Taking Notes By Hand Is Better

What drives this paradoxical finding? Mueller and Oppenheimer postulate that taking notes by hand requires different types of cognitive processing than taking notes on a laptop, and these different processes have consequences for learning. Writing by hand is slower and more cumbersome than typing, and students cannot possibly write down every word in a lecture. Instead, they listen, digest, and summarize so that they can succinctly capture the essence of the information. Thus, taking notes by hand forces the brain to engage in some heavy “mental lifting,” and these efforts foster comprehension and retention.

—Cindy May, “A Learning Secret: Don’t Take Notes with a Laptop” (HT: Jack Yoest and Brian Lund)

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  • R. Scott Clark
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    R.Scott Clark is the President of the Heidelberg Reformation Association, the author and editor of, and contributor to several books and the author of many articles. He has taught church history and historical theology since 1997 at Westminster Seminary California. He has also taught at Wheaton College, Reformed Theological Seminary, and Concordia University. He has hosted the Heidelblog since 2007.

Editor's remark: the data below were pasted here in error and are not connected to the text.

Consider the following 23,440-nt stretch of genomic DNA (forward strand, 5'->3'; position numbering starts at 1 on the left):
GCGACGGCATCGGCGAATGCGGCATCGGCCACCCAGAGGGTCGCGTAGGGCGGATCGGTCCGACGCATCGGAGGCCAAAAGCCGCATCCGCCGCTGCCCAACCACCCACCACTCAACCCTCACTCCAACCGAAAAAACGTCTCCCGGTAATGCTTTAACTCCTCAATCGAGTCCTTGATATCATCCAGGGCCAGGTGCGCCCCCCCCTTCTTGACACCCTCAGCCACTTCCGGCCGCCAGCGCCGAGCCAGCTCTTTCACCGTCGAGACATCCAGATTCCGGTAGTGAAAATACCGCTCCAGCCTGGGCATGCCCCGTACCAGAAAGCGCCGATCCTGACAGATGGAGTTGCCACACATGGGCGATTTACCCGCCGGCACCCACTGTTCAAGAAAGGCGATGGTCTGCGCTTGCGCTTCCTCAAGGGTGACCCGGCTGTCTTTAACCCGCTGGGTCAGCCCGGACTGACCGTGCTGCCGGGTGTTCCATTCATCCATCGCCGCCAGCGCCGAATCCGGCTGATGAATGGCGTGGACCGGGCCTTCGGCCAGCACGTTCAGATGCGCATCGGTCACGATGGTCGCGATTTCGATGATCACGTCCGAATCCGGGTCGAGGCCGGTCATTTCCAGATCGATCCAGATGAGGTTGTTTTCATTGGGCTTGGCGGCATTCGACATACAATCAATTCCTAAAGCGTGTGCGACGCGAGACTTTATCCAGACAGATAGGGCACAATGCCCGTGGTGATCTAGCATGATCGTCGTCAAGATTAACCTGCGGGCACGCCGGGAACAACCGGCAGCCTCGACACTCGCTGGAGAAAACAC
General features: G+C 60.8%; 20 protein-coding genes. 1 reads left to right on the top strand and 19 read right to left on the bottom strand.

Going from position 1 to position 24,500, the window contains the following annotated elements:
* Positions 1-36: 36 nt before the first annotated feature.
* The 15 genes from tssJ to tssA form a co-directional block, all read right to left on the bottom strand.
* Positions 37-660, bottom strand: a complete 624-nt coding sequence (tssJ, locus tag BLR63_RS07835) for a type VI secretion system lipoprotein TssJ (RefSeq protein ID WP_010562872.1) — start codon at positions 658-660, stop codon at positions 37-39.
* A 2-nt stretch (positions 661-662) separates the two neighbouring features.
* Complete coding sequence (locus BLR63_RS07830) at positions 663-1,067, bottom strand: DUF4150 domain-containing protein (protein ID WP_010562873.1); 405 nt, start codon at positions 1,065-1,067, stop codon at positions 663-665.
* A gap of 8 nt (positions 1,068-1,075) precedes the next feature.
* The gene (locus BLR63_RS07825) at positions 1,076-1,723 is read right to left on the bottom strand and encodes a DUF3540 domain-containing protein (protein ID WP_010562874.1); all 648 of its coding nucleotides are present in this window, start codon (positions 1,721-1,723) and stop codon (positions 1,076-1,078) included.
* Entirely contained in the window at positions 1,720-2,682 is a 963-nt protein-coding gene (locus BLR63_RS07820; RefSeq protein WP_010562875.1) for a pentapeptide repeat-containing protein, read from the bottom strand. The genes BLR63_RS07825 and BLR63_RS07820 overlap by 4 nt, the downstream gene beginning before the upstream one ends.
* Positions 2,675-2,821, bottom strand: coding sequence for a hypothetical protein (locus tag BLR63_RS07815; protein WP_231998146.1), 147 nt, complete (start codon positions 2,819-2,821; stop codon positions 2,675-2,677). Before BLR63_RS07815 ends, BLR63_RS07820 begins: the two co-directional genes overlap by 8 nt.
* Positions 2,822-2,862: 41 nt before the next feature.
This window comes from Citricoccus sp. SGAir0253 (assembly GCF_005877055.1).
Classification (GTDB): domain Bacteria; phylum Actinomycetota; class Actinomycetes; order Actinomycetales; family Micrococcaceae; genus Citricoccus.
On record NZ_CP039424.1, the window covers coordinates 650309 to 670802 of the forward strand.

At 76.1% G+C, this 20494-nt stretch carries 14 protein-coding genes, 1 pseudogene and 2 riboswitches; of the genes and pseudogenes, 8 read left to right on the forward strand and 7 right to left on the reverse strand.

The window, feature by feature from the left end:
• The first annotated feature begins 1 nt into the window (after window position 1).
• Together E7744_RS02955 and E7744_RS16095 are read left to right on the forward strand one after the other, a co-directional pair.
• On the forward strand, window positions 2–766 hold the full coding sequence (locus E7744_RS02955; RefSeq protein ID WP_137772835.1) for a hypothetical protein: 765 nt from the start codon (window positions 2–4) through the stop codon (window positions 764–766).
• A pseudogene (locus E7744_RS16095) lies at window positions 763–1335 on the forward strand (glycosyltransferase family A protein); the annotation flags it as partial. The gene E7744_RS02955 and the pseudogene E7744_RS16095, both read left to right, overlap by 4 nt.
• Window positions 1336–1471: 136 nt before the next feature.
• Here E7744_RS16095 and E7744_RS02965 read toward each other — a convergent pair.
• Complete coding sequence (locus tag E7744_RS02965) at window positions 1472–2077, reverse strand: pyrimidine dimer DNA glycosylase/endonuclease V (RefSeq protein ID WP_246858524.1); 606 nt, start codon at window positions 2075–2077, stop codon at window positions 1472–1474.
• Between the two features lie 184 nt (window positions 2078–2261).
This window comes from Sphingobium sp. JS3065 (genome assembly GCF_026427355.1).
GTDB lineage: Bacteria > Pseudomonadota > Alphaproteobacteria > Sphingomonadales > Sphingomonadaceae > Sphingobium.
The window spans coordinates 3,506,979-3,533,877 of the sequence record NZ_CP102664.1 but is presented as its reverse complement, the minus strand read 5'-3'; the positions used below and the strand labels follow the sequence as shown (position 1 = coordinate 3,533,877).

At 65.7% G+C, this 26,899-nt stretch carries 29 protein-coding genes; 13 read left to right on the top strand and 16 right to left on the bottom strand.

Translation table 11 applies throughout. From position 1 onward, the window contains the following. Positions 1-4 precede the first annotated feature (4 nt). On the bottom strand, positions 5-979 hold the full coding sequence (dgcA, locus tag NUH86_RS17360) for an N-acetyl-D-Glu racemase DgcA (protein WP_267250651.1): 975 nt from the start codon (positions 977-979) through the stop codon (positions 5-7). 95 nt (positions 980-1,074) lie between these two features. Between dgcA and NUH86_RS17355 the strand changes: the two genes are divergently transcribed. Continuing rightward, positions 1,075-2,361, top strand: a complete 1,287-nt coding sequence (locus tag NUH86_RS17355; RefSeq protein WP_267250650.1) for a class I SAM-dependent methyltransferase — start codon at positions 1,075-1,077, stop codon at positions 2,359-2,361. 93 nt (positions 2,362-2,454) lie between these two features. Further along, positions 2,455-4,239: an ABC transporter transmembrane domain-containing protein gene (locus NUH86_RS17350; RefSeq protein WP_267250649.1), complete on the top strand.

More by R. Scott Clark ›

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  1. Uh-oh! Dr. Clark – please fix your link to this very important article!!!

    I teach music and am always nagging students to take analysis notes by hand – with a pencil/pen and paper, in order to exercise/preserve their cognitive skills.

    There is a real positive difference in comprehension and retention, when creating hand-written notation. Those who only interact w/ screens do not absorb content nearly as deep or permanently.

    It is as though the mediation blocks the intimate connection that occurs by doing real-time, tangible tasks. Humans learn best by DOING.

    : )

  2. When I was working at Barts, I think it was the Christian Union President, Cleve, who complained about lectures going through his hand to the paper without engaging the brain. So leaving out the laptop is clearly only a start.

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